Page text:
Dr Gillian Chowns BA MSc PhD
was a senior lecturer in palliative care at Oxford Brookes University and a Visiting Fellow at the University of Southampton. A specialist palliative care social worker, with a particular interest in children, her association with Africa goes back over 30 years. She has lived and taught in Kenya for several periods, and in 2007 travelled widely in East and southern Africa as a Winston Churchill Fellow, researching the effectiveness of palliative care education and the support offered to children of the terminally ill.
Since founding PCW she has taught and mentored in Tanzania, Kenya and Ghana.
She currently holds a post as a hospice Bereavement Supervisor and Trainer, and is Guest Editor of a Special Issue on Palliative Care for the Journal of Social Work Practice.
Dr Karilyn Collins MBBS DTM&H Dip Pal Med MBE
is a specialist palliative care physician with experience in the United Kingdom and Tanzania. She worked in both general practice and palliative care in the UK for 25 years after which she worked for 6 years in Tanzania and founded Muheza Hospice Care, the first independent hospice in the country to provide palliative care in both hospital and community. Her particular field of interest is the integration of palliative care into HIV care and treatment programmes, and supporting Palliative Care Toolkit teaching and mentoring at various locations in Tanzania, Ghana, India, and Rwanda. Under her mentorship, the team in Dapagaon, India has had a paper on the palliative care needs in HIV accepted for the 2016 IAPCON conference in Pune. The mentoring in Rwanda with the THET programme facilitated by Edinburgh University is on-going and she will be mentoring teams there again in 2016. She was awarded the MBE in 2011 for services to palliative medicine in Tanzania and the U.K.
Ruth Wooldridge RGN OBE
has been involved with palliative care overseas since co-founding Nairobi Hospice in 1988 and later the home based palliative care service for CanSupport in New Delhi. She also pioneered palliative care in Rwanda, starting a home based care service and training and more recently has been involved in the THET mentoring programme in Rwanda.
She has been involved in the production of the Palliative Care Toolkit for resource limited settings. In 2000 she was awarded the OBE for services to palliative care in developing countries.
Helen Bennett RGN BSc MSc
Jane Appleton RGN BA MSc
has twenty five years experience in palliative care practice and education, and as Programme Leader at Oxford Brookes University helped to establish the Nairobi-based Diploma programme. She has worked as Quality and Learning Manager for a major charity, and now manages a hospice in Reading, Berkshire.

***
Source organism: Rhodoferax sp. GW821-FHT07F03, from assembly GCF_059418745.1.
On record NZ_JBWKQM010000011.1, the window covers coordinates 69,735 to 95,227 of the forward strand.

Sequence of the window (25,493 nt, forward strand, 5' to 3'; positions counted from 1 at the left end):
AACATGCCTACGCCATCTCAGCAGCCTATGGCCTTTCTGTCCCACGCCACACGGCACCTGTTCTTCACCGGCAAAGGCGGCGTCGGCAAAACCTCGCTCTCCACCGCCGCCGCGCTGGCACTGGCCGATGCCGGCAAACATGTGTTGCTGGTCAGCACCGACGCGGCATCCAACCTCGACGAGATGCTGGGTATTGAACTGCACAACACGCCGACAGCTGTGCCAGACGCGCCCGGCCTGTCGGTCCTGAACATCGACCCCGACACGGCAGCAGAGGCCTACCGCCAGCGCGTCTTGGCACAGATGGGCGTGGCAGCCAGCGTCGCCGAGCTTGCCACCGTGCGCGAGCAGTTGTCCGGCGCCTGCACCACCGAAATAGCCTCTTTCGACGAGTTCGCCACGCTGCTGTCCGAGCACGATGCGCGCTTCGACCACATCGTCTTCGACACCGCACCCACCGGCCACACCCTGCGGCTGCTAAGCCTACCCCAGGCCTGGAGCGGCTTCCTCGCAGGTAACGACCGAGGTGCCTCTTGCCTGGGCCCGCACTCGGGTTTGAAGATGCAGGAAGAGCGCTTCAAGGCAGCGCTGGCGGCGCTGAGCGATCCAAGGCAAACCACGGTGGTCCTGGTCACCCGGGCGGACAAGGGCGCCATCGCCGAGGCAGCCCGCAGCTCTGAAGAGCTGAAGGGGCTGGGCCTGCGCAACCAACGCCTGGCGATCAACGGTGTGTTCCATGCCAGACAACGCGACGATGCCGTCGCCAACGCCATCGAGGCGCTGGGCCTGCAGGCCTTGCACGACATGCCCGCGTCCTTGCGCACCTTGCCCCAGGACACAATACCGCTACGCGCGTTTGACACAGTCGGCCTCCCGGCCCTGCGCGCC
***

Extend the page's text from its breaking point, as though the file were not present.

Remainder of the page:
Stephen Chowns BSc(Eng) MPhil
has retired following a career as a specialist in human resource management. He now does voluntary work in his local community and for the Youth Hostels Association. He was a volunteer 'Games Maker' at the London 2012 Olympic and Paralympic Games!
His career has included HR appointments in industry and commerce, and lecturing and consultancy in both in the UK and Kenya. He focused particularly on employee relations, team-building, leadership and employment law.
Dr Vicky Lavy, MB Chir, MRCGP, DCH, DTM&H, Dip Pall Med.
Dr Charlie Bond BA Hons, BmBch, DTM&H, MRCGP
Dr Richard Collins MA FRCP MBBS DTM&H DRCOG
Dr George Smerdon MB BS DRCOG FRCGP
Dr Michael Minton BSc. MBBS FRCP London
He was appointed in 1987 as consultant colleague to Dr Robert Twycross at Sir Michael Sobell House, Oxford (WHO Collaborating Centre for Palliative Care), and was medical director of the clinical service from 1988-2009. His interests are in the relief of pain and other difficult symptoms, in the training of communication skills, and the psychosocial management of patients and their families. He was co-chairman with Prof Jacek Lucak (Poznan, Poland) of an annual 5 day residential palliative care course in Poznan between 1992-2002, which attracted doctors from all over central and eastern Europe. Over the last 10 years he has visited India annually and contributed to the IAPC conference, and given regular teaching sessions to the charity Cansupport in Delhi (of which Ruth Wooldridge was a co-founder).
Now retired from his full time NHS job he would like to share knowledge and experience of palliative care with colleagues, particularly those in resource limited countries. He is currently a mentor to the THET / University of Edinburgh project in East Africa.